Second Chance Animal Rescue Society (SCARS) is dedicated to reducing the number of homeless animals in Northern Alberta, Canada

We believe that there is a suitable home for all homeless animals: young or old; large or small.

As a volunteer-run, registered charity, we care for these animals by providing veterinary care and foster homes for animals in need until a permanent home is found. These private foster homes provide the animals with warm shelter, food, exercise, and tender loving care (something that so many of the animals we receive have never experienced).

SCARS does not practice selective intake procedures and operates in a triage manner: taking the animal in most medical need first. As a result our medical expenses are enormous. Please consider donating to our rescue efforts.

Look At Us Now!

To date, SCARS has rescued and rehomed over 3,000 animals.

Because these animals live in our homes, we deveop a very deep bond with our fosters. Many of the adoptive families keep us updated on how well their new companions are thriving in their new homes.

To all the wonderful foster homes, all the tireless volunteers, all the compassionate furever-homes: we say a heartfelt thank-you!

Please support your local rescue society and consider adoption as opposed to buying your new friend.

Monday, 1 January 2007


I am sending you a picture of Rufus. As you can see, he is not the timid and filthy critter he was; he's turned out to be a very handsome and goofy 1-1/2 to 2 year old.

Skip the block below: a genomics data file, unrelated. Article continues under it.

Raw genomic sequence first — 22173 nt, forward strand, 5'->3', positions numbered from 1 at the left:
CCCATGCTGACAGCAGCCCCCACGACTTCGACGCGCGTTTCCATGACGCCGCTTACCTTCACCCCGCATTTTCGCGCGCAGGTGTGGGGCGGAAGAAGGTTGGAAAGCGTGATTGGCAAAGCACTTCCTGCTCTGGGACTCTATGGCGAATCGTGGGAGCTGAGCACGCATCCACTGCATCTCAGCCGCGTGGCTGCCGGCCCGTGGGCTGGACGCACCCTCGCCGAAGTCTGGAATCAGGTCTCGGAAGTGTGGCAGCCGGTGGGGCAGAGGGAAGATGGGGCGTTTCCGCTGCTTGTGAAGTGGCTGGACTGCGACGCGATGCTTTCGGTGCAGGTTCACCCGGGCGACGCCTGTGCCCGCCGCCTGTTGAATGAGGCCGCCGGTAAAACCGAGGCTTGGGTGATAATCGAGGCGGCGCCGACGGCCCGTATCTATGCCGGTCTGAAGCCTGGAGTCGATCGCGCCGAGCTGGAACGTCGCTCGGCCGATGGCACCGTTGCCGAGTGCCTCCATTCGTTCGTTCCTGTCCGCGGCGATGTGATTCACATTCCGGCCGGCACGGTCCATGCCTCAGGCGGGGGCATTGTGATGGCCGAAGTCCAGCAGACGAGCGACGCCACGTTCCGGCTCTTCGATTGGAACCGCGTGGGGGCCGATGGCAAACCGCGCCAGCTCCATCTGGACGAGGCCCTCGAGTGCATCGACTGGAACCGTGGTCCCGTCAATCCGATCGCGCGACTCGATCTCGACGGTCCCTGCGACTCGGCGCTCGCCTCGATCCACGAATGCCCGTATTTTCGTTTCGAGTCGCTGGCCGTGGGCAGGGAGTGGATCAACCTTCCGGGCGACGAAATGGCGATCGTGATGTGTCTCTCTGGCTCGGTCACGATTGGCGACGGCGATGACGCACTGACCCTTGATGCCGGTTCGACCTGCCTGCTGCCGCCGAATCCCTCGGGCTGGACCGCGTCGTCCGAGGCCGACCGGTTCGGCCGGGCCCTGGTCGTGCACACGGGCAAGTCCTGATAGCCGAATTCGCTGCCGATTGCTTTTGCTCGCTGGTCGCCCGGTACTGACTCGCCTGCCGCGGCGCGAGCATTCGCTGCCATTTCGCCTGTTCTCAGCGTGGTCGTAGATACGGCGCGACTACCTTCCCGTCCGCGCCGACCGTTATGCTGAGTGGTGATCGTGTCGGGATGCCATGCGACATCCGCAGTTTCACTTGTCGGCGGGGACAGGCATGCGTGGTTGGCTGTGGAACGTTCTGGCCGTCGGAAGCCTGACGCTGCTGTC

He is now neutered and was an angel about not licking. He doesn't try "having his way" with all the other dogs we meet any more, which is nice. He is so good at figuring out what we want and then doing it. We only have to tell him things once or twice and he tries to remember it. He comes when we call him, with ears a-flopping, and our daily walks and trips to the park are really a joy for all of us. We are going to start doggie school at the end of the month. I think he will enjoy it.

He did not know about playing when we got him. Other dogs would try to play with him and he'd just stand there. He also didn't know anything about toys. It has been really wonderful watching him figure it out. He is still awkward with other dogs - he likes them and they like him, but he doesn't know how to interact and he looks quite funny running around in circles while they try to play. He's getting the idea though. Also when we got him, he was really bothered if you tried to touch his collar and when we got out the leash he would run away. Now he hears it jingle on the hook and knows it's a good thing. When we try to put the leash on him, he still lays on his back with his paws curled up so it's hard to get at his collar. But once the leash is on, away we go, with him bouncing and wiggling all over.

He is terrified of the garage and won't have anything to do with the dog house (darn!). We sure do wonder about his "story". If you ever hear anything about where he came from, would you let us know? We can't believe someone is not out looking for this prince of a dog. In the meantime, our "Black Gold Terrier" (we made that up for when people ask!) is a source of huge entertainment and happiness for both of us.

Thanks so much for finding him for us. **Judy and Richard

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